Every year, 100,000 babies don't make it to their first birthday because of CHD.
Andrew Michael Crivello | Heart Warrior of the Week

Today we are privileged to share the story of a beautiful Heart Angel and his father who has kept his memory alive through the biggest heartache a parent can ever face.  Save the Heartbeat Fam, meet Andrew and Anthony Crivello, your Heart Warrior of the Week and one amazing Heart Dad.

Like so many unsuspecting families before them, Anthony and his wife, Kaitlin, got devastating news at their 20-week ultrasound – their baby would be born with Hypoplastic Left Heart Syndrome (HLHS). Andrew was born on March 20th, 2018 and immediately showed the world what a fighter he was, undergoing his first open-heart surgery at just one week old. This surgery was the Norwood procedure and it is the first in a series of three surgeries that is commonly used to treat HLHS. Like the fighter he was, Andrew recovered from this surgery but had to undergo another one at 6 weeks.  This time surgeons repaired a failing valve in the right side of his heart. This repaired valve would soon fail again, but this time it was inoperable.

Andrew spent his all of his 2 short, but impactful months of life in the hospital before he passed away on May 20th, 2018.  Andrew’s dad, Anthony, speaks candidly about the trials and heartache his family faced and continues to face being a CHD family. He also shares the incredible story of how he has kept his son’s memory alive, all while spreading awareness for future families who will be affected by the terrible disease that took his son from him.

When Andrew was first diagnosed, I was worried about his quality of life. I did a lot of research on HLHS and found that a lot of people with it live relatively normal lives. But there was still a high mortality rate and that scared me more than anything. Another concern that we had as a family was the impact it would have on our oldest son, Noah. Having to watch his little brother under-go multiple surgeries would surely be devastating. Noah had to sacrifice his parent’s attention because we would be committed to fighting for Andrew. It was a tough reality that we went through during that period of our lives. Noah was mostly at home with family an hour and a half away while my wife and I would be with Andrew at the hospital.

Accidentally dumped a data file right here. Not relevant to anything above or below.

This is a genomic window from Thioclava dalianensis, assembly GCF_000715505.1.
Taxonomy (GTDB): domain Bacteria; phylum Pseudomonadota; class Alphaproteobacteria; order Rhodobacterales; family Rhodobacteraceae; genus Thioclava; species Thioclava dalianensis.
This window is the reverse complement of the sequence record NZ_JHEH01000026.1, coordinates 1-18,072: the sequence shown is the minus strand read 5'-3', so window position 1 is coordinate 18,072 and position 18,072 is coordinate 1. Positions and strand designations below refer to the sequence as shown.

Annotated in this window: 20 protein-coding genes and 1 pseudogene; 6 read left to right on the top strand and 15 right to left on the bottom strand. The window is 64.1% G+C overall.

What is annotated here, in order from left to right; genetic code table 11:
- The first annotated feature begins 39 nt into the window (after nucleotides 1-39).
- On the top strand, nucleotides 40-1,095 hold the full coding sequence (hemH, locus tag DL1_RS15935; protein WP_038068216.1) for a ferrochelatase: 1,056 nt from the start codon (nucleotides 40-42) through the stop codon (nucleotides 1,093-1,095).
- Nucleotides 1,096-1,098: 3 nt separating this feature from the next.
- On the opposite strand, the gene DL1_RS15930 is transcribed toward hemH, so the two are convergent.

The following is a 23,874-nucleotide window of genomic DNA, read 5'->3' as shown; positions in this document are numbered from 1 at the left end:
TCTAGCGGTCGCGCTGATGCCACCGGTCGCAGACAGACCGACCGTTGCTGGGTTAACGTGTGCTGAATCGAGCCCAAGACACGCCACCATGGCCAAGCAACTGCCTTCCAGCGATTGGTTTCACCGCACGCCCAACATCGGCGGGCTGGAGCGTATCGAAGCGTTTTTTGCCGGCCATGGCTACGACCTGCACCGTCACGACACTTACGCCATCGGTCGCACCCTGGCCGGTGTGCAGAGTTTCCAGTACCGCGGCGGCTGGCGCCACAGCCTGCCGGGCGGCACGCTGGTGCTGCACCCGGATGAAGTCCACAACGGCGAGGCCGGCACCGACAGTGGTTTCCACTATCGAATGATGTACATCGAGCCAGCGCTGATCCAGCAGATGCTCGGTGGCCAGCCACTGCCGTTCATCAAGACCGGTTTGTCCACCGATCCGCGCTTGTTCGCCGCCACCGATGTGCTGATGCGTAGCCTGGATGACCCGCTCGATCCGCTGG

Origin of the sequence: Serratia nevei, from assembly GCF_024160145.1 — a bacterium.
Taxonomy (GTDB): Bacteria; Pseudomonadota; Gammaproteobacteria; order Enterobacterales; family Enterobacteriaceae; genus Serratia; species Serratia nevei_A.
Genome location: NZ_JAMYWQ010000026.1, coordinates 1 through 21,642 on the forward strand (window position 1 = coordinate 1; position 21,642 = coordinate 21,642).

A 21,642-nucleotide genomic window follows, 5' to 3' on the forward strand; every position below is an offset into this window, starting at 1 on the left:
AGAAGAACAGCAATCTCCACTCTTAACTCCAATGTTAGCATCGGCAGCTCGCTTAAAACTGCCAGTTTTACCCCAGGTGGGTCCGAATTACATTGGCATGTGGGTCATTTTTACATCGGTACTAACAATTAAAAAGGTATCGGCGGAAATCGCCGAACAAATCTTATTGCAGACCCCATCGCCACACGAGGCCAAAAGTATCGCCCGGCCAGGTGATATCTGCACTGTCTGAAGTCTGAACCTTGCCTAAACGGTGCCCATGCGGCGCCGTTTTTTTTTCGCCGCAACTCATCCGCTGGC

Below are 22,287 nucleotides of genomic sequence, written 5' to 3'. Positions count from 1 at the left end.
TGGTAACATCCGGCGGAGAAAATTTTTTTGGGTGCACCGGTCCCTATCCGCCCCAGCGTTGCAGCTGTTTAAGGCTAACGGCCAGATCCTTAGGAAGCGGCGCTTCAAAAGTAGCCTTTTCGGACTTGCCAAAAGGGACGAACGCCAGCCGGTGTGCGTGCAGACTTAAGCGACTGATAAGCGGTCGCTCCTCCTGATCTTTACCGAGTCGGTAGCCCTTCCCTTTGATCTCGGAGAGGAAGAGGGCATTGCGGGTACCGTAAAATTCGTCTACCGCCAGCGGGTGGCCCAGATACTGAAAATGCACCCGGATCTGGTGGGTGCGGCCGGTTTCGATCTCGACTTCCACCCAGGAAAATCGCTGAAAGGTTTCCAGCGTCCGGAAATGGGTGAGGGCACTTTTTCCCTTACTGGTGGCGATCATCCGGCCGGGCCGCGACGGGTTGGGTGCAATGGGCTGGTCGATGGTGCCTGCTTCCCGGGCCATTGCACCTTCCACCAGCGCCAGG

When Andrew was born, I would often think about how much he had to overcome. I remember thinking that he was already a fighter the day he was born. He was already going to change the world. He was going to tell a story one day, and that inspired me. Since he has passed away, I feel that it is my job to tell his story. It almost feels like he is still here when I tell his story – a bittersweet feeling. He has inspired me to spread CHD awareness, to live the best life I can for him, and to build his legacy since he didn’t get the chance to do it himself. 

It was in the darkest and deepest period of his grief that Anthony committed to building his son’s legacy – embarking on a months-long journey that lead to him running the Los Angeles Marathon for Andrew, just 4 days after what would have been his first birthday. Throughout his training for the marathon, Anthony raised awareness for CHD and funding for Children’s Hospital Los Angeles where Andrew received a majority of his care. During the year it took him to prepare for the marathon, he would run up to 65 miles a week. For the month of February, which is American Heart Month, he dedicated each run to a different Heart Warrior and posted their story on social media to honor them and their families for everything that they have endured and continue to endure. Anthony says he felt like Andrew was with him every step of the way. Every step he took was for him.

I felt close to his memory when I would run for him. The marathon was horrible and amazing in so many ways. It was painful, but that is exactly what I was looking for as an outlet for my grief. Now that the marathon is over, I will continue to fight for Andrew’s legacy.

About Hypoplastic Left Heart Syndrome

Anatomy: In an HLHS heart, most of the structures of the left side of the heart are underdeveloped or missing altogether.  This includes the left atria, left ventricle, aorta and mitral valve. Basically, they are born with half a heart.

Complications: Because the mitral valve is very small or not developed at all, this prevents blood from entering the left ventricle. As a result, blood is diverted to the right atrium through an atrial septal defect (hole in the heart). Because the left-sided structures of the heart are essentially missing, the right ventricle collects both oxygen-rich blood from the lungs and oxygen-poor blood from the body. It is also responsible for pumping blood to both the lungs and the body. Since deoxygenated and oxygenated blood are mixing and being pumped to the body, HLHS babies are cyanotic (blue in color) and have low oxygen levels.

Symptoms: Rapid breathing or shortness of breath, rapid heartbeat or pounding heart, poor suckling and feeding, cold extremities, blue color of the skin, lips and nailbeds (cyanosis), overall body weakness.

Treatment: HLHS is treated with a three-part open-heart surgery called the Norwood, Glenn and Fontan procedures.  HLHS is sometimes treated with a heart transplant.

Prevalence: HLHS accounts for approximately 2-3% of all congenital heart defects. It occurs in 2-3 out of 10,000 live births worldwide.

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